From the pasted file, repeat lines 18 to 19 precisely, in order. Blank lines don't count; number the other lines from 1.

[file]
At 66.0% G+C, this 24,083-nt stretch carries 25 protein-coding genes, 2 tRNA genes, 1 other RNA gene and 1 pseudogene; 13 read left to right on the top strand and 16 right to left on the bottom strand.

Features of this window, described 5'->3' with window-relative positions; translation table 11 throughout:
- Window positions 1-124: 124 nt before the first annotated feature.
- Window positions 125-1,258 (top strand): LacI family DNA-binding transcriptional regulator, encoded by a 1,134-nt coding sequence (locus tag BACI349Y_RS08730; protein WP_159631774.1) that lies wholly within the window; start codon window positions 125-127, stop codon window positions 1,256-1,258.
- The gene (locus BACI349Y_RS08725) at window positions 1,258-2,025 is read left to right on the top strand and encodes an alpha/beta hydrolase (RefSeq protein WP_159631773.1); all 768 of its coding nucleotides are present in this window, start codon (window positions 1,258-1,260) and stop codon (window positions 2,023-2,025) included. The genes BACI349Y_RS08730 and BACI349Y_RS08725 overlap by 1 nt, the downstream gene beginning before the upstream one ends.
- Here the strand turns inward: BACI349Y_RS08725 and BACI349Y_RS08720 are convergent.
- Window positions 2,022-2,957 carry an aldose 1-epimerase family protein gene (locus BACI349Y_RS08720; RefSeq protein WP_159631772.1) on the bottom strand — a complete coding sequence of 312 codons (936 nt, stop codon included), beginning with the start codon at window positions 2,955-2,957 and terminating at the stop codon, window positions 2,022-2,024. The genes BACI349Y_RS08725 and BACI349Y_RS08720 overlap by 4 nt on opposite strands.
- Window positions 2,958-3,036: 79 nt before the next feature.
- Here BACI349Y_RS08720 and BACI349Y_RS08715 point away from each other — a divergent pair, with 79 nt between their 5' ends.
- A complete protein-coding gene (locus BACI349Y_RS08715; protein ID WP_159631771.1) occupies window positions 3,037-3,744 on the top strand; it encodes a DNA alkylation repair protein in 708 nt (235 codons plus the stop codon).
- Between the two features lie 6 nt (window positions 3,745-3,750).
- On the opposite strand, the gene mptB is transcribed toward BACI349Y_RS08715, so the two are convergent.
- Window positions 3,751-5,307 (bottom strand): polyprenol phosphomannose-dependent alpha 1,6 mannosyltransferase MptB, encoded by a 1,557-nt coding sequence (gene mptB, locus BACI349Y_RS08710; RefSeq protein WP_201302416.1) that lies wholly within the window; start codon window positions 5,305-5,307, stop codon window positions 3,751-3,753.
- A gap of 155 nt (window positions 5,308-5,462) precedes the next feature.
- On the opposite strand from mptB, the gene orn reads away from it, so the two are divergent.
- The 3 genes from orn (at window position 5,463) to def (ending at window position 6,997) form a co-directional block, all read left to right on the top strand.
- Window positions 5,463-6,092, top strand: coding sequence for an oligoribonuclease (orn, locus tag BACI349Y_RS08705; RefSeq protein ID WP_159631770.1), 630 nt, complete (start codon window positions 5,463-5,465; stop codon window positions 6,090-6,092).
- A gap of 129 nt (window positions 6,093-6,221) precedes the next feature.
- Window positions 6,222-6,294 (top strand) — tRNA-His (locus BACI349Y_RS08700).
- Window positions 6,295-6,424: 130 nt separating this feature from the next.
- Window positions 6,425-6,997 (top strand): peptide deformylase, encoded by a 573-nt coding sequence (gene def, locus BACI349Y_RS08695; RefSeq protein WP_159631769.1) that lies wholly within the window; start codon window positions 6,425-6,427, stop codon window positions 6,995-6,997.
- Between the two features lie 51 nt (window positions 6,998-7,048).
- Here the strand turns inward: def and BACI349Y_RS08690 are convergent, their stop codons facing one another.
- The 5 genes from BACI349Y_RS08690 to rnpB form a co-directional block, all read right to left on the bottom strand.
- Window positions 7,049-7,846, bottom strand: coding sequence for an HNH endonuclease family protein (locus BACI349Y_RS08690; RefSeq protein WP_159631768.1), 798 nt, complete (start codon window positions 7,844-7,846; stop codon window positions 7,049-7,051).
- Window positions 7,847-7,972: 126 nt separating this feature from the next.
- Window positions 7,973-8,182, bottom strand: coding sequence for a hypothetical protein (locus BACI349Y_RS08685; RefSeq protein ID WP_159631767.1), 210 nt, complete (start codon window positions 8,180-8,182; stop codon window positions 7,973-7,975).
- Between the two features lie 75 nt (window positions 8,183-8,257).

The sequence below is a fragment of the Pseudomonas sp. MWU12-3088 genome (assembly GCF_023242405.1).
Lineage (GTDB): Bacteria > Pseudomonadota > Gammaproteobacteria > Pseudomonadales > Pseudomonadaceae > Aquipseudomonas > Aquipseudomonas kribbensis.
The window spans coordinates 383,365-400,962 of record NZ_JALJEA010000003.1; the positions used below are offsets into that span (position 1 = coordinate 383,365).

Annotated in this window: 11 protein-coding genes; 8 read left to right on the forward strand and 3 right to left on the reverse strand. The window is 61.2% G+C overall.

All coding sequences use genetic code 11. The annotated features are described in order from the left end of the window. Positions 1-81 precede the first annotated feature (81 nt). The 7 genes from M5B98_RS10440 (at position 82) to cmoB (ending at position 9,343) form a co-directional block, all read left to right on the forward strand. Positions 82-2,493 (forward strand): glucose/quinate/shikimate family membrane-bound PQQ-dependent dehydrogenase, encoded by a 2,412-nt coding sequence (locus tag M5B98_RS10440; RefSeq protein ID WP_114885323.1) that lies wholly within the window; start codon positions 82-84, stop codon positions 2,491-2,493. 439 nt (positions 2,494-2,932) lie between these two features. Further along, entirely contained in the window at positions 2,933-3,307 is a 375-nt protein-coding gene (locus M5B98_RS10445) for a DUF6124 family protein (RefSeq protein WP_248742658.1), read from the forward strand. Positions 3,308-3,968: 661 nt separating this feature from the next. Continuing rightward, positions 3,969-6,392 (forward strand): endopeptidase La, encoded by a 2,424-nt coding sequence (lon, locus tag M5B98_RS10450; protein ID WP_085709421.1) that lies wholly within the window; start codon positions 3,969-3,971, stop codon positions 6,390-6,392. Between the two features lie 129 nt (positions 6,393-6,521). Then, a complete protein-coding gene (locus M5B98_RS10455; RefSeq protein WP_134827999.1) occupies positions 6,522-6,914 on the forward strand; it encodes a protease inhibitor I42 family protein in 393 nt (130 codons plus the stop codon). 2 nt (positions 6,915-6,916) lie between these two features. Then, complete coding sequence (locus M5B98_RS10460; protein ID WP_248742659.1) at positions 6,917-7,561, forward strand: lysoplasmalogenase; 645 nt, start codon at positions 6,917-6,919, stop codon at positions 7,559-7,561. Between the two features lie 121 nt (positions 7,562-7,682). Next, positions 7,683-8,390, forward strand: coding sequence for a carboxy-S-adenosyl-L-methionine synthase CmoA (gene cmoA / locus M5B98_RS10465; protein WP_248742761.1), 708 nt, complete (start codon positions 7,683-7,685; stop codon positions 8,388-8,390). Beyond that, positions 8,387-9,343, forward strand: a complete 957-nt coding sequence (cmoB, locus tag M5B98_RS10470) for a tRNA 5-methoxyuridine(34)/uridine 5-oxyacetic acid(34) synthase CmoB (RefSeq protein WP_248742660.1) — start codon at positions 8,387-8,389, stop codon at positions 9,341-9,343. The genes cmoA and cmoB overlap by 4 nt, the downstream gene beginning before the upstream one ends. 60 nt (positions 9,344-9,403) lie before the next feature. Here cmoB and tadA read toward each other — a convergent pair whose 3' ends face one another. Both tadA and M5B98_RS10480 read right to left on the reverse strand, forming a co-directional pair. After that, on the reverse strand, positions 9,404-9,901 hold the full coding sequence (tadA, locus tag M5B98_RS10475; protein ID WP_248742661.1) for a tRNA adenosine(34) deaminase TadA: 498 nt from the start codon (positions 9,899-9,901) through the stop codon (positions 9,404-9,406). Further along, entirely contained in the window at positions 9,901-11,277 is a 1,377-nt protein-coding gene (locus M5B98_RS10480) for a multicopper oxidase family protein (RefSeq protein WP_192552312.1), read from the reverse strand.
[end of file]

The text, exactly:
- A gap of 129 nt (window positions 6,093-6,221) precedes the next feature.
- Window positions 6,222-6,294 (top strand) — tRNA-His (locus BACI349Y_RS08700).